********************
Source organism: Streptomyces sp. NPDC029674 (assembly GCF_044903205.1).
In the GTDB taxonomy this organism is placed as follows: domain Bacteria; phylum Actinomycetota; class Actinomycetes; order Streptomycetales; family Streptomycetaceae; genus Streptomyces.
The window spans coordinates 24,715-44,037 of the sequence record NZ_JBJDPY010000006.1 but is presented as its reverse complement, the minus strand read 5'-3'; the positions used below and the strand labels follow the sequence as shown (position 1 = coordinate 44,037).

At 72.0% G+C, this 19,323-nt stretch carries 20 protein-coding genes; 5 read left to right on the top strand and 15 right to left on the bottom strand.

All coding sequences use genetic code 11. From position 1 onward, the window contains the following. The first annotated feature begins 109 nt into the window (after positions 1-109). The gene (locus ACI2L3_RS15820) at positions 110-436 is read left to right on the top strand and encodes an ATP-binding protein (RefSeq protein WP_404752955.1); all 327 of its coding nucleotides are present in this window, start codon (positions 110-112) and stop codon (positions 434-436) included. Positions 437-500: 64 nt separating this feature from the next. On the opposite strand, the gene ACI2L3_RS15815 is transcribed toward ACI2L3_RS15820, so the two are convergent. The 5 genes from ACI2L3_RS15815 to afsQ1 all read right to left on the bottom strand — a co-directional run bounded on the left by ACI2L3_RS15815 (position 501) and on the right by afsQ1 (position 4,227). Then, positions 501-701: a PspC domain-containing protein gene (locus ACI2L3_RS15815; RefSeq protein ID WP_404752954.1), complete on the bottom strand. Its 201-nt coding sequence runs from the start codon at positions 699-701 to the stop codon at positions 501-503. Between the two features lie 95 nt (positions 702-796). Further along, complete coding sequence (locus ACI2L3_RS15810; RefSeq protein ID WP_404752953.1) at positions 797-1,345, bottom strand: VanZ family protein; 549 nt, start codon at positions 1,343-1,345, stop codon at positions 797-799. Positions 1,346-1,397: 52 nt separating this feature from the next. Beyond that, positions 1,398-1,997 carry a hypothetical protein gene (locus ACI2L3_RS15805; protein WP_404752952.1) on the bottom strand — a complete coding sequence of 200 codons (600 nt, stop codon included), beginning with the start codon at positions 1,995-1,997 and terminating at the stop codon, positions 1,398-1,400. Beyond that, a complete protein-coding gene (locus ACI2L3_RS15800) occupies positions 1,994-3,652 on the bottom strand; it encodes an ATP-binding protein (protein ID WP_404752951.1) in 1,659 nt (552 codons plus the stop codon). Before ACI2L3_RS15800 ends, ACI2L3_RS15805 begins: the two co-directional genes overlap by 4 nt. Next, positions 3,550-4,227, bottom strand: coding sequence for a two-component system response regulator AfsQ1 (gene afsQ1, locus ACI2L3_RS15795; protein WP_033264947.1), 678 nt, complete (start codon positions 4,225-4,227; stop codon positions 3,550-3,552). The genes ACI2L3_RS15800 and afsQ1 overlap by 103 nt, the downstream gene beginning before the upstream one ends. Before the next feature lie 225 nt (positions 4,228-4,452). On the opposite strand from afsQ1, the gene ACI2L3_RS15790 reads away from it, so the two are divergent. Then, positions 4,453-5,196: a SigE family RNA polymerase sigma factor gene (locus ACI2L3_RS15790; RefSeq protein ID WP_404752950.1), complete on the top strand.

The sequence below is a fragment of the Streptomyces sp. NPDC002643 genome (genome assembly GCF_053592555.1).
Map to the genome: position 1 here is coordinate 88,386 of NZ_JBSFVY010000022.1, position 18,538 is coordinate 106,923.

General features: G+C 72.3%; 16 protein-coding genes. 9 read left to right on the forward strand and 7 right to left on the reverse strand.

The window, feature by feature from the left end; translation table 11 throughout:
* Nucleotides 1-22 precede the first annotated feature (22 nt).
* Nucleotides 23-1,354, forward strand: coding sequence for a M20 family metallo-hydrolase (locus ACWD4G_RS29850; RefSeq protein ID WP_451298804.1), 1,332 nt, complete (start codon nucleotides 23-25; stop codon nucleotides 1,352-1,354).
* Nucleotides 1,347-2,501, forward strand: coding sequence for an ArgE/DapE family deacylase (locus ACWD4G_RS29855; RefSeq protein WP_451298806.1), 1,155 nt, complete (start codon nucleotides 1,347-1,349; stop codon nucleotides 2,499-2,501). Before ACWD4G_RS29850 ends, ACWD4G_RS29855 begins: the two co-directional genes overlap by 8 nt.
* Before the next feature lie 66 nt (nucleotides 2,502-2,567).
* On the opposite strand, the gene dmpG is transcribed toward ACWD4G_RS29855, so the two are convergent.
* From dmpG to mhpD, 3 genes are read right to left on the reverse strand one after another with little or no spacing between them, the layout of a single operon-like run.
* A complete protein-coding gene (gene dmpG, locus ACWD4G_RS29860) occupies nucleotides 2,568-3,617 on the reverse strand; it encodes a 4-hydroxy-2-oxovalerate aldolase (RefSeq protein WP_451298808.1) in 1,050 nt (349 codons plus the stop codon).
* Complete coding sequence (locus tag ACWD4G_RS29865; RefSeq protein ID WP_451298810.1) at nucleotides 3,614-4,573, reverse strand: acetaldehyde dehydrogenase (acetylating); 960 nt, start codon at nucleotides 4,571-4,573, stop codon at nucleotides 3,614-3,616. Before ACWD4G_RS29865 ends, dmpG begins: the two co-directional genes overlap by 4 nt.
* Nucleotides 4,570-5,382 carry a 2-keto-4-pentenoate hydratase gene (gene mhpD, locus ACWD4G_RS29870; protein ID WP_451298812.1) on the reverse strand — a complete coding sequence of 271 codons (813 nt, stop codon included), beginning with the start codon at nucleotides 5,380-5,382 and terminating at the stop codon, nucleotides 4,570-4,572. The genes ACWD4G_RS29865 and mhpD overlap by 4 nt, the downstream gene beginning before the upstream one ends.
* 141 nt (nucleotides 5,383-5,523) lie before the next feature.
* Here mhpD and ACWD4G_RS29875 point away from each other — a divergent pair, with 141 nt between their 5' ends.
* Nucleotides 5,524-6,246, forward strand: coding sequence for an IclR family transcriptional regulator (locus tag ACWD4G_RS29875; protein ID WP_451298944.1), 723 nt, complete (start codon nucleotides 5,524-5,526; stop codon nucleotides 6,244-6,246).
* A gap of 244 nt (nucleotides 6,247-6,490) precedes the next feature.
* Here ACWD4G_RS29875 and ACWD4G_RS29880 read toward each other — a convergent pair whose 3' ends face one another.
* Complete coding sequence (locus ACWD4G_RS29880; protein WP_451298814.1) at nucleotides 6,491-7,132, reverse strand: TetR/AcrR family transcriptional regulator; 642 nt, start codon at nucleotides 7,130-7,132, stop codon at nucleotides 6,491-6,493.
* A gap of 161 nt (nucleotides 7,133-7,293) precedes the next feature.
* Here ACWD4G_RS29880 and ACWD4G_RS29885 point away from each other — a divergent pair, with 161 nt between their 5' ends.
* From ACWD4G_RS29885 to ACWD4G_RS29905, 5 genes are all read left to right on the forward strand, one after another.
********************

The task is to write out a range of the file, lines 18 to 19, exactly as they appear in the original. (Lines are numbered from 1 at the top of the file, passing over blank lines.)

* Nucleotides 4,570-5,382 carry a 2-keto-4-pentenoate hydratase gene (gene mhpD, locus ACWD4G_RS29870; protein ID WP_451298812.1) on the reverse strand — a complete coding sequence of 271 codons (813 nt, stop codon included), beginning with the start codon at nucleotides 5,380-5,382 and terminating at the stop codon, nucleotides 4,570-4,572. The genes ACWD4G_RS29865 and mhpD overlap by 4 nt, the downstream gene beginning before the upstream one ends.
* 141 nt (nucleotides 5,383-5,523) lie before the next feature.